Smart people.

Although he expressed little love for either the Mayor of New Orleans or Louisianna's governor, he also said something I haven't forgotten: "New Orleans is BETTER than it was before the storm."

When I asked in what way, he said: "There's less corruption. We're under a microscope now; everyone's watching."

Hm. Food for thought from a hard-working young waiter.

Oh, shoot! Almost forgot one last story!!! One last MUY IMPORTANTO PHOTO! Okay, so it's not--as Ann and Marty would put it--life altering...still, it PAID FOR THE TRIP!!

If you squint, can you see?? I wasn't even gonna gamble that night...but a progressive video poker slot called my name...suddenly, a sign flashed in the middle of the screen: CALL ATTENDANT! CALL ATTENDANT!

Had I broken the damn thing? Had I done something wrong??

Then I noticed the royal flush.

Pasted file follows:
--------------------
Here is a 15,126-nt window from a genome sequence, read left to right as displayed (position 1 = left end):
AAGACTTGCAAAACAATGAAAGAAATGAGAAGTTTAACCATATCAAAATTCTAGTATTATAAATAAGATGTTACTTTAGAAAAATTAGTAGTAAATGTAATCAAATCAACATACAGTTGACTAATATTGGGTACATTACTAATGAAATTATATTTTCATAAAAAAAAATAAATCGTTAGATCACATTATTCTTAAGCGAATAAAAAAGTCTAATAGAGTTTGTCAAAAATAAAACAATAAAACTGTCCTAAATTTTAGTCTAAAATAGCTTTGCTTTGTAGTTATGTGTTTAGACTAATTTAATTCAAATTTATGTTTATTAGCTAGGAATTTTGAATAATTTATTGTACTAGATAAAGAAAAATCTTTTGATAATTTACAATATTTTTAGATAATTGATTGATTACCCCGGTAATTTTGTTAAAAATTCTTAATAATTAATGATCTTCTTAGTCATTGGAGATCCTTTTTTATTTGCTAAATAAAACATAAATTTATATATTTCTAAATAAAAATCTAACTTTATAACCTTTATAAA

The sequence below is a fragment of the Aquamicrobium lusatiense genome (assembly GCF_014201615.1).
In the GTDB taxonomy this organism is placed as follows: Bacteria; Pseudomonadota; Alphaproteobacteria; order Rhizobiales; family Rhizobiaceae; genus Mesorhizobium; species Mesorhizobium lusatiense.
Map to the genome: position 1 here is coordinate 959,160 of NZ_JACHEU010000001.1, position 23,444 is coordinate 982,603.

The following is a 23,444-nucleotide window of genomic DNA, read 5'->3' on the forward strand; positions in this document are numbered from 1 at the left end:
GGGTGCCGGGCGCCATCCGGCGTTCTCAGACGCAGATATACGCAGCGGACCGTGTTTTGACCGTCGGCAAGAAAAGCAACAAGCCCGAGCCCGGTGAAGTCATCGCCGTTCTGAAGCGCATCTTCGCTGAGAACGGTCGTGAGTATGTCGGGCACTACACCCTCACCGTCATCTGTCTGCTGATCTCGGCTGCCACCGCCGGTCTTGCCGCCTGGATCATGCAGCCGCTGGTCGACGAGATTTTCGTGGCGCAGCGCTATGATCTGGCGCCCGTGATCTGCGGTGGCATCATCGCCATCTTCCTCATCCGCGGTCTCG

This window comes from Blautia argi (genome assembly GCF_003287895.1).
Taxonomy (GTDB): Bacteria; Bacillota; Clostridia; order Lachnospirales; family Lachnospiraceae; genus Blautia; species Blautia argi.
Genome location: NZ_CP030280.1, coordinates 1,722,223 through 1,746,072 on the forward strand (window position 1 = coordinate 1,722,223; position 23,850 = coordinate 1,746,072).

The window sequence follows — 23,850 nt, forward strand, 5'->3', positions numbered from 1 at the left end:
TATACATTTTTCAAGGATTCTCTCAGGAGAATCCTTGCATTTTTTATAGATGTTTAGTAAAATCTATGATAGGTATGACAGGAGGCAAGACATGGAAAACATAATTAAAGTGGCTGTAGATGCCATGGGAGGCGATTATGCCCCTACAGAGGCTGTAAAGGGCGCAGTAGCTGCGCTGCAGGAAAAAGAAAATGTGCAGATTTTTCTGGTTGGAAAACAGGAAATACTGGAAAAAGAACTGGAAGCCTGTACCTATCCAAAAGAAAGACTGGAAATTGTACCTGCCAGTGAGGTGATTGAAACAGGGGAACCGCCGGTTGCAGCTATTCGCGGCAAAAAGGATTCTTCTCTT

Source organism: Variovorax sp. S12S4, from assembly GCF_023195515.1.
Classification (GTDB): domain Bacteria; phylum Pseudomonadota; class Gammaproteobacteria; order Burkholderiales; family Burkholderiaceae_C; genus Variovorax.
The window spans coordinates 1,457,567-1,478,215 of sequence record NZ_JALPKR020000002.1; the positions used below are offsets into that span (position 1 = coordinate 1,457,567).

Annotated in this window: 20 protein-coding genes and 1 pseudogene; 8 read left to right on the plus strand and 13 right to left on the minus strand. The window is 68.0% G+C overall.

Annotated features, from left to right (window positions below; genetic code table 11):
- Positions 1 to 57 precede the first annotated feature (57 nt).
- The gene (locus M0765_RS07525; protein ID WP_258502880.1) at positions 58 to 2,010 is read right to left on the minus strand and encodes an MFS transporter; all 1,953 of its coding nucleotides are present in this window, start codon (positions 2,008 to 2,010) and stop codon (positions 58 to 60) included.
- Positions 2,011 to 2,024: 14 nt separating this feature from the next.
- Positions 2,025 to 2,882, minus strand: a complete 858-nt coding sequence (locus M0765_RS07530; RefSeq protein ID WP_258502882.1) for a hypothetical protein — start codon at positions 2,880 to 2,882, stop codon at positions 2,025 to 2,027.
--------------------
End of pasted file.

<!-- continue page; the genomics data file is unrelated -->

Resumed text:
Not a bad haul for a trip to the Gulf.

**Updated: Thanks to niece Mindy for calling to my attention the fact that although I masked off my address...uh...I left my social security number and driver's license visible. HELLO! Calling all identity thieves!!!!

Crossing the Lake of Doom

...or...Getting the Pokeys on Lake Ponchatrain

Thursday, June 07, 2007

High Roller Dan

So now we're really going out of order. Oh well. Let's hop into the "way back machine" and zip back to last Friday, shall we? Y'know...the episode I described as requiring a security escort?

We arrived at the Island View Resort and Casino in Gulport, Mississippi around 2 o'clock in the afternoon and promptly sat our butts down at a Texas Hold 'Em table with dealer George, then Vicki, then George, then Vicki...well, you get the picture. We were there AWHILE. Meanwhile, Marty was building a rendition of the twin towers with chips and Ann wasn't doing so shabby herself. Uh, me? I'd have been better off just forking my cash over to Marty and Ann.